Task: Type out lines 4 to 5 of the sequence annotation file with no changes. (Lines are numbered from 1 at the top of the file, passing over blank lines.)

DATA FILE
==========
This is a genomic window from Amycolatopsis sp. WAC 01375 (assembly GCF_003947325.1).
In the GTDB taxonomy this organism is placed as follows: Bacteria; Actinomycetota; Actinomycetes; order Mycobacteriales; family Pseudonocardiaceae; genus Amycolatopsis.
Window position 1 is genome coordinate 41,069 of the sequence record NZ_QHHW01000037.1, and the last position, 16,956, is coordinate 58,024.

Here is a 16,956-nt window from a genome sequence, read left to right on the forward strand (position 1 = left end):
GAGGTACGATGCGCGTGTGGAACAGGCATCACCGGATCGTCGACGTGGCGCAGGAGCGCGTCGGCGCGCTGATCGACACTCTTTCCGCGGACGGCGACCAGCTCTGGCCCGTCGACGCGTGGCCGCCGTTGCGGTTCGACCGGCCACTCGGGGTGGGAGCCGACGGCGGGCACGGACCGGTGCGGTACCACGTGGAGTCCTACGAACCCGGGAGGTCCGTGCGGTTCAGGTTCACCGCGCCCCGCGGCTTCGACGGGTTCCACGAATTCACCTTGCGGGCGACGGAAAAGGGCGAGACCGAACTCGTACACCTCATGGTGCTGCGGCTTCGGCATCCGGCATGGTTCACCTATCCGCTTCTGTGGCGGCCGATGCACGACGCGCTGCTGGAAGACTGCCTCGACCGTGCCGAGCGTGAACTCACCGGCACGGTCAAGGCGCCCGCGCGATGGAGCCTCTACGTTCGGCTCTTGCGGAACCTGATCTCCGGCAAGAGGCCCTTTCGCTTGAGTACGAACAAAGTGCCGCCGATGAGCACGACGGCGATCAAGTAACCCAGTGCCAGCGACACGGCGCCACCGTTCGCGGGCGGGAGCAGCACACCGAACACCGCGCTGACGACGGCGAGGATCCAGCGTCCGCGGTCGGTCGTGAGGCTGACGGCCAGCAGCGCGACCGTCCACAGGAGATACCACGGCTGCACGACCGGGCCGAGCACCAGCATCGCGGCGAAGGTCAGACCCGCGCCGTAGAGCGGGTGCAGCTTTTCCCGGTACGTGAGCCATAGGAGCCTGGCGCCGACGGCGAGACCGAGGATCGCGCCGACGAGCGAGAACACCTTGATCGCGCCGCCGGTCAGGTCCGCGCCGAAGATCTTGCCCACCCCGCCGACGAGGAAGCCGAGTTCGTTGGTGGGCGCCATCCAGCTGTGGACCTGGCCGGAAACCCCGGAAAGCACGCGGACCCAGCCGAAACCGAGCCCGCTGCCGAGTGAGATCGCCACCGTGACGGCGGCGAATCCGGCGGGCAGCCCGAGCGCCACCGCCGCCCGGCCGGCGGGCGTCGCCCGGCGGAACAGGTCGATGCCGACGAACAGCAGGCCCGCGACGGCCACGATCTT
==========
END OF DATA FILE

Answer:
Here is a 16,956-nt window from a genome sequence, read left to right on the forward strand (position 1 = left end):
GAGGTACGATGCGCGTGTGGAACAGGCATCACCGGATCGTCGACGTGGCGCAGGAGCGCGTCGGCGCGCTGATCGACACTCTTTCCGCGGACGGCGACCAGCTCTGGCCCGTCGACGCGTGGCCGCCGTTGCGGTTCGACCGGCCACTCGGGGTGGGAGCCGACGGCGGGCACGGACCGGTGCGGTACCACGTGGAGTCCTACGAACCCGGGAGGTCCGTGCGGTTCAGGTTCACCGCGCCCCGCGGCTTCGACGGGTTCCACGAATTCACCTTGCGGGCGACGGAAAAGGGCGAGACCGAACTCGTACACCTCATGGTGCTGCGGCTTCGGCATCCGGCATGGTTCACCTATCCGCTTCTGTGGCGGCCGATGCACGACGCGCTGCTGGAAGACTGCCTCGACCGTGCCGAGCGTGAACTCACCGGCACGGTCAAGGCGCCCGCGCGATGGAGCCTCTACGTTCGGCTCTTGCGGAACCTGATCTCCGGCAAGAGGCCCTTTCGCTTGAGTACGAACAAAGTGCCGCCGATGAGCACGACGGCGATCAAGTAACCCAGTGCCAGCGACACGGCGCCACCGTTCGCGGGCGGGAGCAGCACACCGAACACCGCGCTGACGACGGCGAGGATCCAGCGTCCGCGGTCGGTCGTGAGGCTGACGGCCAGCAGCGCGACCGTCCACAGGAGATACCACGGCTGCACGACCGGGCCGAGCACCAGCATCGCGGCGAAGGTCAGACCCGCGCCGTAGAGCGGGTGCAGCTTTTCCCGGTACGTGAGCCATAGGAGCCTGGCGCCGACGGCGAGACCGAGGATCGCGCCGACGAGCGAGAACACCTTGATCGCGCCGCCGGTCAGGTCCGCGCCGAAGATCTTGCCCACCCCGCCGACGAGGAAGCCGAGTTCGTTGGTGGGCGCCATCCAGCTGTGGACCTGGCCGGAAACCCCGGAAAGCACGCGGACCCAGCCGAAACCGAGCCCGCTGCCGAGTGAGATCGCCACCGTGACGGCGGCGAATCCGGCGGGCAGCCCGAGCGCCACCGCCGCCCGGCCGGCGGGCGTCGCCCGGCGGAACAGGTCGATGCCGACGAACAGCAGGCCCGCGACGGCCACGATCTT